September 27, 2012, 1:16 PM — Shige Watanabe remembers the boom days.
"It was solid cars on the roads. The factories ran full steam, constantly," he says, standing in front of the electronics shop he has run for 30 years in the Japanese town of Yaita. A car occasionally cruises by his shop window, packed with Aquos TVs and other Sharp appliances, but the giant Sharp plant across the street is still, its windows dark on a quiet Friday afternoon.
About 1,500 miles to the west, in the outskirts of Zhengzhou, China, the scene is very different, with the sounds of traffic and construction heavy in the air. This is Foxconn Electronics territory, and thousands of assembly workers roam the streets between shifts, walking around piles of bricks and construction equipment. Building crews scramble to finish dormitories next to bustling factory lines, and tractors flatten fields nearby to build more.
The story of these two cities is the story of your living room, which likely contains products from both companies, under a variety of brands. Sharp is teetering on insolvency as its prices are repeatedly undercut by foreign rivals, but it is still one of the world's largest makers of LCD panels and displays for devices like tablets and smartphones. Foxconn, meanwhile, cranks out more electronic goods than any other company does or probably ever has before. In many cases, screens made by Sharp are shipped to Foxconn, where they are assembled into products like iPhones and iPads.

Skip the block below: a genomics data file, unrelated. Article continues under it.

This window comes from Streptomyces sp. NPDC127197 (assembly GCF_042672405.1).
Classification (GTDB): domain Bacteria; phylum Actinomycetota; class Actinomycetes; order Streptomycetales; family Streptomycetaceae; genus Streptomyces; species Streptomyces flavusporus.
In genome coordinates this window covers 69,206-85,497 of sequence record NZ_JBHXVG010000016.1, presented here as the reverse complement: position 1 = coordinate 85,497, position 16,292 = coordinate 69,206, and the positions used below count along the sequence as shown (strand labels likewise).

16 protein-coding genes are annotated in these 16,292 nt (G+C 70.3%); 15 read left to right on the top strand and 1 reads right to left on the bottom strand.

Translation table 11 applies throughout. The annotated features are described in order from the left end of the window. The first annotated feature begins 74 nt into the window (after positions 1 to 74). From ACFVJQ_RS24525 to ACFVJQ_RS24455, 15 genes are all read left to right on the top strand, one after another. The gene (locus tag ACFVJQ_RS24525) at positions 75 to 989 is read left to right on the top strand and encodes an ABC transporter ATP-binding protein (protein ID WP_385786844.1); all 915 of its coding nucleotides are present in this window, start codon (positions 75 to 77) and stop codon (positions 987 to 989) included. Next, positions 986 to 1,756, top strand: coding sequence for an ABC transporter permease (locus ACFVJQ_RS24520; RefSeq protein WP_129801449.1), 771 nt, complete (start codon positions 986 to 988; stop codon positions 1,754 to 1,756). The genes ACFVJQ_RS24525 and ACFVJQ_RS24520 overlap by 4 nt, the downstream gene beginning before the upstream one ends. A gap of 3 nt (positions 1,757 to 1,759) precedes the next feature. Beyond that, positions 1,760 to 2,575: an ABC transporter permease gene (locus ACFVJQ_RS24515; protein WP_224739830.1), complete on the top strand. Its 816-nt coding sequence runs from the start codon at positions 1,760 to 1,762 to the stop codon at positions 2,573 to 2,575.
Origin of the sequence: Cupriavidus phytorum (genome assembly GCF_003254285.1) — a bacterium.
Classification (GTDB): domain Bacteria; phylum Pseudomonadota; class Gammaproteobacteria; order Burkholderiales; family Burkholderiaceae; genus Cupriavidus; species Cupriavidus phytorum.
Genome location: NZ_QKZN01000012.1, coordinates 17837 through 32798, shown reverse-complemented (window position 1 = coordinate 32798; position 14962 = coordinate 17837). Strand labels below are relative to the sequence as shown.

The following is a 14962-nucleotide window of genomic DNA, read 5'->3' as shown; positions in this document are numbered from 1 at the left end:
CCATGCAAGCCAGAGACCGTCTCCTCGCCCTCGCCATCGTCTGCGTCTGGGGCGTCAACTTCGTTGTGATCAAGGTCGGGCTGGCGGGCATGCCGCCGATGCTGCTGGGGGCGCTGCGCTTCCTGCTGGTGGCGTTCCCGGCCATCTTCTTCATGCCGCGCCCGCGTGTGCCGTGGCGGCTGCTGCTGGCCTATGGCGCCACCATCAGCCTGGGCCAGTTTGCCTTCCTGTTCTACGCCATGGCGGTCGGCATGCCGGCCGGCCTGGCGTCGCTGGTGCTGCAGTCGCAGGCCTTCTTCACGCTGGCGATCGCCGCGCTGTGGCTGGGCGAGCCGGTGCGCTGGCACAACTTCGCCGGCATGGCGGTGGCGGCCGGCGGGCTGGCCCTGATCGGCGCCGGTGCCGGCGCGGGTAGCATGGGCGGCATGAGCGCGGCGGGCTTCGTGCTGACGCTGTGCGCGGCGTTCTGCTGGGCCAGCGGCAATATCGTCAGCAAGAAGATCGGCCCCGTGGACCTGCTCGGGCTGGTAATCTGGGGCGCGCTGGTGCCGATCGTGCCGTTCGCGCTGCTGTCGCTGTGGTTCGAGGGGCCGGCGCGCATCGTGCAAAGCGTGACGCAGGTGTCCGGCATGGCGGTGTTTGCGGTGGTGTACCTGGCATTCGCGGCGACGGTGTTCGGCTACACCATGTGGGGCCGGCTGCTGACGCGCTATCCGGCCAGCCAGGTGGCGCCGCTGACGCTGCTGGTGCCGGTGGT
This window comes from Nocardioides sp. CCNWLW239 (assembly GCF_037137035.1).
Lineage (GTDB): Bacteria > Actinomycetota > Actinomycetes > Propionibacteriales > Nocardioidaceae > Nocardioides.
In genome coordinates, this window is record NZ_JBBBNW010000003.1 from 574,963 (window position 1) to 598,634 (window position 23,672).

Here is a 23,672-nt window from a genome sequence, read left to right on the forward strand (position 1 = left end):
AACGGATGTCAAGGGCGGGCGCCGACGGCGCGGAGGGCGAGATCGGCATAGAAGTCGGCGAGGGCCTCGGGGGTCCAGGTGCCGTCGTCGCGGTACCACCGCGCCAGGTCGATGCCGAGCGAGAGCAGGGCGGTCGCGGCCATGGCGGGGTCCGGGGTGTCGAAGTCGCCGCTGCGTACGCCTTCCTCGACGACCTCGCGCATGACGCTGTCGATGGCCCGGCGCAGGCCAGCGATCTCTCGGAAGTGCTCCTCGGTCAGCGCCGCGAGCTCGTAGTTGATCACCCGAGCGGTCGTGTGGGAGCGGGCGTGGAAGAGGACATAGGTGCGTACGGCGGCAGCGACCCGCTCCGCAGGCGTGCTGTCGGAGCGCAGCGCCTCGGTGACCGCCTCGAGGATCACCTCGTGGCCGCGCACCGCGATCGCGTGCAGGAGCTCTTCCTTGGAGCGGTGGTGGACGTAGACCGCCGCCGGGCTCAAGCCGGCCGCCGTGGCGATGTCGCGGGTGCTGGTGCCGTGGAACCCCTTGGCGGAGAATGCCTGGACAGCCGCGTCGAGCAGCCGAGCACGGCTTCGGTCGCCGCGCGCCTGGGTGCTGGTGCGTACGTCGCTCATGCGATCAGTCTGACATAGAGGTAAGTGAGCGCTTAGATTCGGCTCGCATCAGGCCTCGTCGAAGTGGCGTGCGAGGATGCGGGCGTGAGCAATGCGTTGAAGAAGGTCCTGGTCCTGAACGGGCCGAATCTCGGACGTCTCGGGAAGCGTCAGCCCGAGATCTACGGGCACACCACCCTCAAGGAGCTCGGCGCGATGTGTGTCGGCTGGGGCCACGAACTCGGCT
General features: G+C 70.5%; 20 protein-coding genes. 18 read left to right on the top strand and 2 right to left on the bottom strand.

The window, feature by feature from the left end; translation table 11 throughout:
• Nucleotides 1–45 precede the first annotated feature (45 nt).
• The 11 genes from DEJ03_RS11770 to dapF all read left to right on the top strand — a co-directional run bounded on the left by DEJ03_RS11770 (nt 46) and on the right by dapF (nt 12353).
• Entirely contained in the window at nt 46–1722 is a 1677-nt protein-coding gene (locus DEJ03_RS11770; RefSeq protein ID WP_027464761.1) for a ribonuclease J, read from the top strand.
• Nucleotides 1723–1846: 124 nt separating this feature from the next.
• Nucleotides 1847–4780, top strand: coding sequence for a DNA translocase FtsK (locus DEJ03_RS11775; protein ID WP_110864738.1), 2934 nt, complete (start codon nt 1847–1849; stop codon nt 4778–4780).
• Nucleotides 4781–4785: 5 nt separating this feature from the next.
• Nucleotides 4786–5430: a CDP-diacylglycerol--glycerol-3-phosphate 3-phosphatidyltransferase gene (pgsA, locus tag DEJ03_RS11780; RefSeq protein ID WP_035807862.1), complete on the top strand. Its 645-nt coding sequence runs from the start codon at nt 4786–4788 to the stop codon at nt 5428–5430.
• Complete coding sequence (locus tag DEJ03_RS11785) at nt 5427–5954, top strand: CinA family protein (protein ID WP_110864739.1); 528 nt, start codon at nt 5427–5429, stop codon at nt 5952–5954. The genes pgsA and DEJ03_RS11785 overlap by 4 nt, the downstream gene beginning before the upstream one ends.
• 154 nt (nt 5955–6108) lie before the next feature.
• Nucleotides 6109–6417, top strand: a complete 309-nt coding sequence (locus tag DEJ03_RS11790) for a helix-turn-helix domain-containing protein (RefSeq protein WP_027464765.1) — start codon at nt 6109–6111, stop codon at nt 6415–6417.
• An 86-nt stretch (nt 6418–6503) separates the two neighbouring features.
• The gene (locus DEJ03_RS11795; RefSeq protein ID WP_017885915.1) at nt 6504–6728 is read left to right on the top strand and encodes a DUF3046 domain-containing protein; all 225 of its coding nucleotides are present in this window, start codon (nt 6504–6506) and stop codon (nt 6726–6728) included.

The two are engaged in wide-ranging negotiations over a deal that may see Foxconn, founded in 1974, acquire a roughly 10% ownership in Sharp, which celebrates its 100th anniversary this year. The deal may also see Sharp hand over some of its factories to Foxconn, all in exchange for a much needed injection of cash. A previous agreement fell through when Sharp shares plunged in value, and the company has had to mortgage its buildings and factories to secure emergency loans, as well as reduce its workforce and wages.
It's likely you can't tell where your gadgets were made, or by whom. But the two manufacturing towns provide a stark contrast between the way things used to be made, and the way they are now. The Japanese town of Yaita is a fading, placid community where many factory workers have spent most of their lives, commuting from roomy apartments and cheering the powerhouse high school soccer team on weekends. Zhengzhou is raw, pulsing capitalism, with young recruits pouring in from all over China with suitcases in hand, sleeping four to eight to a dorm room between marathon shifts on the factory floors.